The Balancing Act
After several years of learning how to treat my IBS, I know that I have learned a lot and have a pretty firm grip on what to do to take the very best care of myself. The problem that I continually run into is balancing all the things I need to do in a healthy manner. It might be because I tend to do things to the extreme, but finding a happy middle ground is something I really need to work on. I have tried over and over, but find that one aspect or another of my treatment plan always ends up taking precedent. It’s a cycle that I think I can see pretty clearly, but in practice, is more difficult to break than you’d think.
Balancing act is not easy
I decided on the diet that works best for me almost a year ago now (GF/FODMAP). I can go for very long periods of time sticking to the diet and I can definitely see a direct relationship between keeping the diet and the severity and duration of my IBS attacks. This is good. The difficult thing for me is maintaining the diet while tending to my exercise routine and emotional wellness all at the same time. It seems that when the diet and exercise is good, then perhaps I am neglecting my leisure and stress reduction (meditation, reading etc.). When my spiritual and emotional wellness is on track, I find my diet, exercise or both, slipping. There doesn’t seem to be enough hours in the day to cook properly, exercise, meditate, read, listen to music and go to work. There definitely isn’t enough time if my IBS is acting up. When this happens, I tend to get discouraged and then for some reason the train comes off the tracks. I will end up eating right four out of seven days a week. My three or four trips to the gym turn into one trip. I forget about meditating and play video games instead (this is not always altogether bad ;-). The frustration is that I can see what I need to be doing to be the best me. I know I can live the ‘right’ way because I’ve done it, and I simply feel better when I am maintaining my best routine.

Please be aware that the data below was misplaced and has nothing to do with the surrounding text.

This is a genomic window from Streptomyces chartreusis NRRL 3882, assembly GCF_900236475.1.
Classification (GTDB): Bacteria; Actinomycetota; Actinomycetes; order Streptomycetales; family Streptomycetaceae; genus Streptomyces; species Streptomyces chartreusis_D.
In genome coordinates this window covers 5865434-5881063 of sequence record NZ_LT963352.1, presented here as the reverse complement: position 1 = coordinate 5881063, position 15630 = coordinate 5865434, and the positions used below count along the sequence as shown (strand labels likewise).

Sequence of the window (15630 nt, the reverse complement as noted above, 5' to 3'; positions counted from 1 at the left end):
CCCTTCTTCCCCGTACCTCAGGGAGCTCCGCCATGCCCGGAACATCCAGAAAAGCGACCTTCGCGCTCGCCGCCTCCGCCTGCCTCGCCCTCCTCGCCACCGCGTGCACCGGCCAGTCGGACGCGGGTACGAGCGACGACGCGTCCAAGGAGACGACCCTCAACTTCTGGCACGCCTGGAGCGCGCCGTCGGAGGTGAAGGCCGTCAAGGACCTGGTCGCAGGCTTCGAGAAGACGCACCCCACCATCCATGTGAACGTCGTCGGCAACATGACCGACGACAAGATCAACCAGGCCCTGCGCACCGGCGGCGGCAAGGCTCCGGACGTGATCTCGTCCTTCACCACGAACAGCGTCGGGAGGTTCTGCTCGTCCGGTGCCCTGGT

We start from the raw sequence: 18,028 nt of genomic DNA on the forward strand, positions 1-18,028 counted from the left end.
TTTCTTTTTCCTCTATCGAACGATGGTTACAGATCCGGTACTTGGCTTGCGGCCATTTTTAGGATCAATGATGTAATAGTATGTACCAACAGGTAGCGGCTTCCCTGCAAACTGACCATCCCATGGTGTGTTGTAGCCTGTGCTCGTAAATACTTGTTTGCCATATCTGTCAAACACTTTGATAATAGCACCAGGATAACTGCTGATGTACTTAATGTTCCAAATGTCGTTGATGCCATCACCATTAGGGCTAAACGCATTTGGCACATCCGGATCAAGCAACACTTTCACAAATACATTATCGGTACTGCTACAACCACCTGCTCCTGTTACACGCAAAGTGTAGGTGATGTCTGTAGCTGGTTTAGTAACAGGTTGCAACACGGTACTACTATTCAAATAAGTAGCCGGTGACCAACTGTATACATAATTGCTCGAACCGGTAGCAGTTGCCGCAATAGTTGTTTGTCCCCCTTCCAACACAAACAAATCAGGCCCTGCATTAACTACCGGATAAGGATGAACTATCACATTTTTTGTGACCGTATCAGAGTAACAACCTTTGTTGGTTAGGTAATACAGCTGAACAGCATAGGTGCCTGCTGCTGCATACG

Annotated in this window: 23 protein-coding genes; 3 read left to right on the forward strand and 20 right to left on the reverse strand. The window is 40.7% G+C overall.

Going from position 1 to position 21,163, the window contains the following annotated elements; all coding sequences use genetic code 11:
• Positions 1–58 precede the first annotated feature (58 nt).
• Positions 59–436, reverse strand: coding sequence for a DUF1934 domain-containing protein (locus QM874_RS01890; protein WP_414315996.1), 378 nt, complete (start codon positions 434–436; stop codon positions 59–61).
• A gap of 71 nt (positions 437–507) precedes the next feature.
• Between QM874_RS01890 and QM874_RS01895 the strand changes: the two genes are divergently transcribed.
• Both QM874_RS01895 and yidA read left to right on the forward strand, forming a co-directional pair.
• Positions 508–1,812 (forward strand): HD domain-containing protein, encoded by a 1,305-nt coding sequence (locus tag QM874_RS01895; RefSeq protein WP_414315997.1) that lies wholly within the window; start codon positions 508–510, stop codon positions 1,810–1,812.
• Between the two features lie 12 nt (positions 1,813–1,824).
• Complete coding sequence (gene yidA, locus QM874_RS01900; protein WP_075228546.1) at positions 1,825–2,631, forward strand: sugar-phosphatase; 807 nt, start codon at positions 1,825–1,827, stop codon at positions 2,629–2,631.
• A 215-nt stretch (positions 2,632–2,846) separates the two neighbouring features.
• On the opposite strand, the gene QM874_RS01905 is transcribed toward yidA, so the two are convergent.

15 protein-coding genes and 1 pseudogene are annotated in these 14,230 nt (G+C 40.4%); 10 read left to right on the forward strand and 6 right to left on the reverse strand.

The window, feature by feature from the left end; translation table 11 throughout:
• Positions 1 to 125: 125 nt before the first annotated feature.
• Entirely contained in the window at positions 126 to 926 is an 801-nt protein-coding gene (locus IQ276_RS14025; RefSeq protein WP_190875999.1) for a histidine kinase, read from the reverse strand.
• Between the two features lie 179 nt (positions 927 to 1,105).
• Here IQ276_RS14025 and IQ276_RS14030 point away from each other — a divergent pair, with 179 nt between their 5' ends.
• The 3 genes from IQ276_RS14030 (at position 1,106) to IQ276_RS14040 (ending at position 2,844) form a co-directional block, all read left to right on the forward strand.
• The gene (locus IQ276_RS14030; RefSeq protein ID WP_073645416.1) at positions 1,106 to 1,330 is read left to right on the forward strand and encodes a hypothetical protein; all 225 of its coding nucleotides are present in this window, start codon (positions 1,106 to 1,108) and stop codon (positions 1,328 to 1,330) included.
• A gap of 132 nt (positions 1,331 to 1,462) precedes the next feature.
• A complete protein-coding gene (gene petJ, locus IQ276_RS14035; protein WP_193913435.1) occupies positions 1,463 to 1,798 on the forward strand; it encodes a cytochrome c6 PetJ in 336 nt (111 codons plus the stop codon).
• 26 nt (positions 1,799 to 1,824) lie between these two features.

Do the best you can
I have come to the conclusion that the problem is that I am looking at all of this like some kind of contest that I am winning or losing. At certain points during the journey, this type of mentality has been so pervasive that I am almost giving myself a letter grade each day for my ‘performance’. ‘Well, Todd, you did great on Friday. You get a B+. Could’ve been a bit better though…’. While drive and ambition can be helpful in so many things, using it daily to rate the quality of your ‘performance’ is not healthy in my opinion. I think anybody (me included) who is living in this manner needs to let themselves off the hook a little. Be proud of any progress you make. Notice the times when you were able to accomplish what you wanted. Notice the times that things don’t go exactly as planned, and make alterations without judging yourself. I have a feeling that if this type of attitude is adopted, the balancing act won’t be nearly as hard.
Have you ever had a public IBS accident?